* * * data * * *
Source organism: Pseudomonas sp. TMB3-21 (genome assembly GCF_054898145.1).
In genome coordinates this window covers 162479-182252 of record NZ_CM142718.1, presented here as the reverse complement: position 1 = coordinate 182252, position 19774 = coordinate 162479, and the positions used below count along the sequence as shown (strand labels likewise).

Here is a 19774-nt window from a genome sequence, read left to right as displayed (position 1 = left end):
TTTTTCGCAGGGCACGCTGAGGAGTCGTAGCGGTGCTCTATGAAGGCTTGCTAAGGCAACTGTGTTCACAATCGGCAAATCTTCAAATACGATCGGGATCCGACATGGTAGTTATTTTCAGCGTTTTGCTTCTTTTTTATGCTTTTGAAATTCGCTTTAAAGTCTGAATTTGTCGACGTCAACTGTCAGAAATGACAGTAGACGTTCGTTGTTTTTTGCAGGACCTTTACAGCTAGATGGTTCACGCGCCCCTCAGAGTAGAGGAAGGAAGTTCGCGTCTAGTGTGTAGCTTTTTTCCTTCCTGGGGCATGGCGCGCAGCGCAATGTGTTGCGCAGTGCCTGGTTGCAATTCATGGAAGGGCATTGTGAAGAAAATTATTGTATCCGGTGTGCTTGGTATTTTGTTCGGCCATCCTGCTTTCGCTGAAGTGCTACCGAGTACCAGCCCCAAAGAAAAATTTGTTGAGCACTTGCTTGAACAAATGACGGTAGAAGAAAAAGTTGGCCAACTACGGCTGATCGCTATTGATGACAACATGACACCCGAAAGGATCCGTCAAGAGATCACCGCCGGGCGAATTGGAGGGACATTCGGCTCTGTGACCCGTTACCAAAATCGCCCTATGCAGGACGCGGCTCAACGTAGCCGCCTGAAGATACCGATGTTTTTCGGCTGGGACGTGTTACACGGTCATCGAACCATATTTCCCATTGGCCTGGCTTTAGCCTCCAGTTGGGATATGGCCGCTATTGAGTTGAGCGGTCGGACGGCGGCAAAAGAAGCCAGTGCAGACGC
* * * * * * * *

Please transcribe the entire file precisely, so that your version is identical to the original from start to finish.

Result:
Source organism: Pseudomonas sp. TMB3-21 (genome assembly GCF_054898145.1).
In genome coordinates this window covers 162479-182252 of record NZ_CM142718.1, presented here as the reverse complement: position 1 = coordinate 182252, position 19774 = coordinate 162479, and the positions used below count along the sequence as shown (strand labels likewise).

Here is a 19774-nt window from a genome sequence, read left to right as displayed (position 1 = left end):
TTTTTCGCAGGGCACGCTGAGGAGTCGTAGCGGTGCTCTATGAAGGCTTGCTAAGGCAACTGTGTTCACAATCGGCAAATCTTCAAATACGATCGGGATCCGACATGGTAGTTATTTTCAGCGTTTTGCTTCTTTTTTATGCTTTTGAAATTCGCTTTAAAGTCTGAATTTGTCGACGTCAACTGTCAGAAATGACAGTAGACGTTCGTTGTTTTTTGCAGGACCTTTACAGCTAGATGGTTCACGCGCCCCTCAGAGTAGAGGAAGGAAGTTCGCGTCTAGTGTGTAGCTTTTTTCCTTCCTGGGGCATGGCGCGCAGCGCAATGTGTTGCGCAGTGCCTGGTTGCAATTCATGGAAGGGCATTGTGAAGAAAATTATTGTATCCGGTGTGCTTGGTATTTTGTTCGGCCATCCTGCTTTCGCTGAAGTGCTACCGAGTACCAGCCCCAAAGAAAAATTTGTTGAGCACTTGCTTGAACAAATGACGGTAGAAGAAAAAGTTGGCCAACTACGGCTGATCGCTATTGATGACAACATGACACCCGAAAGGATCCGTCAAGAGATCACCGCCGGGCGAATTGGAGGGACATTCGGCTCTGTGACCCGTTACCAAAATCGCCCTATGCAGGACGCGGCTCAACGTAGCCGCCTGAAGATACCGATGTTTTTCGGCTGGGACGTGTTACACGGTCATCGAACCATATTTCCCATTGGCCTGGCTTTAGCCTCCAGTTGGGATATGGCCGCTATTGAGTTGAGCGGTCGGACGGCGGCAAAAGAAGCCAGTGCAGACGC